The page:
Design Indaba News

BizTrends 2018

[Design Indaba 2014] Modular phones, bioprinting and touching strangers

There's one slot at Design Indaba I implore you never to miss, and that's the Pecha Kucha presentations. Seven top graduates from around the world presented their projects at this year's event, but three stood out - particularly in the simulcast auditorium where they all received a rousing applause.

Building a modular phone

Meet Dave Hakkens - some of you may already be familiar with him after his original Phonebloks video went viral last year (1m views in first 24hrs). After a month he unleashed the social reach of 979,000+ supporters he'd garnered via Thunderclap and the world took notice.

His idea stemmed from a growing world problem, the accumulation of e-waste. According to Hakken, our phones are one of the biggest causes. Hakken's concept is a mobile phone that consists of detachable blocks - you replace components when you need an upgrade rather than the whole phone. Brilliant, right?!

The project is currently partnered with Motorola, and believe it or not, it's all open-source, it's all community-driven, all stemming from a desire to "try to make the world better by making things".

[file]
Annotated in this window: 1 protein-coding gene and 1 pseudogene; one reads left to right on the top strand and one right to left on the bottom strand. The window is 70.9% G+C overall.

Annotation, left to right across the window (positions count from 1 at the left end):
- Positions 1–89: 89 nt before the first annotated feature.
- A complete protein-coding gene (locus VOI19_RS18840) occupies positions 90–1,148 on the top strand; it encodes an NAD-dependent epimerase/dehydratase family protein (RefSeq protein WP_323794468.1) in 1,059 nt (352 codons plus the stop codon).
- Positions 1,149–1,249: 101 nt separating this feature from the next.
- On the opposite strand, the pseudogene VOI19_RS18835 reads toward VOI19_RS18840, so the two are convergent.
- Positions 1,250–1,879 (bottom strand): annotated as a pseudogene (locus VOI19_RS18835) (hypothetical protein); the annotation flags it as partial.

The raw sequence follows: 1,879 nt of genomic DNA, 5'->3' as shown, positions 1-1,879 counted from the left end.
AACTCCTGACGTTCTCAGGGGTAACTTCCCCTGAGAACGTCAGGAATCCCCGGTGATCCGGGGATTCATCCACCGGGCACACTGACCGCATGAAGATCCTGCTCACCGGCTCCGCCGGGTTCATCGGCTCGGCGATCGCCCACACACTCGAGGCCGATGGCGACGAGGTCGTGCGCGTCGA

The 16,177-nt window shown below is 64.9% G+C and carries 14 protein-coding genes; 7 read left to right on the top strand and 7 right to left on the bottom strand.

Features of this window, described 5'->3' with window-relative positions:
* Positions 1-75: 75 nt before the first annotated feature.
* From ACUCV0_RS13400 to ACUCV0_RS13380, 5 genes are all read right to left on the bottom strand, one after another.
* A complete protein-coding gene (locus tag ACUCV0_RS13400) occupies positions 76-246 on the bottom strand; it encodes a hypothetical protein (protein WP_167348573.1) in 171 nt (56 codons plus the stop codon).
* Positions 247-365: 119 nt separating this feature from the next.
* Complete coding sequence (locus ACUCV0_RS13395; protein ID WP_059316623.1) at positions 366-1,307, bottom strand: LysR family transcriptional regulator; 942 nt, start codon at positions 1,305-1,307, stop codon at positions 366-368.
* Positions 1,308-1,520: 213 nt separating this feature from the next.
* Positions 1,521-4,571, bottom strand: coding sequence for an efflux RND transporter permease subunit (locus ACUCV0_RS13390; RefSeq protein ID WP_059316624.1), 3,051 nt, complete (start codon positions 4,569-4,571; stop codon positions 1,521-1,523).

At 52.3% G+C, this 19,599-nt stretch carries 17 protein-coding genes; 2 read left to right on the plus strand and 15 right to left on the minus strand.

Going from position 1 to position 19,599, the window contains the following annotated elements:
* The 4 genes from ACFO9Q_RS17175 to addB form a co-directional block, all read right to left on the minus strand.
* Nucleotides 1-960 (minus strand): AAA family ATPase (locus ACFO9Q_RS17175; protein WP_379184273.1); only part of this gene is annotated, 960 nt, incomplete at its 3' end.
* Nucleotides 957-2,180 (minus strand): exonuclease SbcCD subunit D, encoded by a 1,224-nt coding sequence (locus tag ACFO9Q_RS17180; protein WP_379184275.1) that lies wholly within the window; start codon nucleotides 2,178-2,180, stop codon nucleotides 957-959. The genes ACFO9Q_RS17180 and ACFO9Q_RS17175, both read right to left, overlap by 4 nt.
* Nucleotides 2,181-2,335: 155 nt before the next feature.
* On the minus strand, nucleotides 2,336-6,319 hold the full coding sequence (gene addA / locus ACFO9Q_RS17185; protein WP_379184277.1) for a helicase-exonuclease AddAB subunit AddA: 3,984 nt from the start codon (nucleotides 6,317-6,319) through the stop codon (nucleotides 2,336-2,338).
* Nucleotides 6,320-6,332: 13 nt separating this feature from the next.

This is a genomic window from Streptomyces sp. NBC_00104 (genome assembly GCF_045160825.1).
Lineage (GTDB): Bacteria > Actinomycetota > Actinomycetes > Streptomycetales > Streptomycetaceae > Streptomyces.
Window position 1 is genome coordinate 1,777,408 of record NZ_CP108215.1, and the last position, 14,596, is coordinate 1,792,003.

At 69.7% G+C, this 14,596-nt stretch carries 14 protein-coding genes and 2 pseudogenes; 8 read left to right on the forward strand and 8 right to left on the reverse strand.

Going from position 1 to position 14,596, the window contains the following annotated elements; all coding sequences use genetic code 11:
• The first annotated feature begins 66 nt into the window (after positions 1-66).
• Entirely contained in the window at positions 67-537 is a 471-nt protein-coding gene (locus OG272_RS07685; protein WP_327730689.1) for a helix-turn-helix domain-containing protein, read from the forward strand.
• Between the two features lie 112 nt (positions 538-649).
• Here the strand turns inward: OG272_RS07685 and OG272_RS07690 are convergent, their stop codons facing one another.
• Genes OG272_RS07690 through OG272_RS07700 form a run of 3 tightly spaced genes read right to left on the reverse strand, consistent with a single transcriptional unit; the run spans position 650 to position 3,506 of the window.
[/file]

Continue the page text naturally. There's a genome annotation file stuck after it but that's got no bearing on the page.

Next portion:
For more info, go to

Bioprinting hybrid organs

It's somewhat unsettling when fantasy becomes reality - I still can't wrap my brain around printing a cup or an actual pair of shoes, so bioprinting just about makes my fathom-sphere.

Agatha Haines is taking creation to the next level - she's designed realistic-looking alternate organs that could save your life. Bet you didn't learn about these in med school - the 'tremomucosa expulsum' organ, 'cerebrothrombal dilutes' organ and 'electrostabilis cardium' organ - each is supposed to help with the effects of cystic fibrosis, prevent strokes and heart attacks, respectively.

The bizarre part is that creating these organs requires combining cells from your own body parts and those of other species, namely the electric eel, leech and rattlesnake.

Haines' work focuses on how people might respond to these hybrid organs. I imagine, initially, many a cry of blasphemy!

For more info, go to

Touching strangers

What would you do if a stranger walked up to you and touched you on your face? What if you were that stranger? Awkward...

Joy Mckinney, a self-proclaimed introvert, was that stranger - she walked up to random people minding their own business out and about in New York and touched them. But wait, there's more! She captured it all in photographs and video.

Sounds almost as crazy as hybrid organs...Surprisingly, there aren't a lot of expletives in this video - most of the reactions reflect calm confusion.

As part of her project titled The Guardian, Mckinney explores contemporary social and cultural attitudes towards gender and race.

For more info, go to

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About Sindy Peters

Sindy Peters (@sindylp) is managing editor at She can be reached at .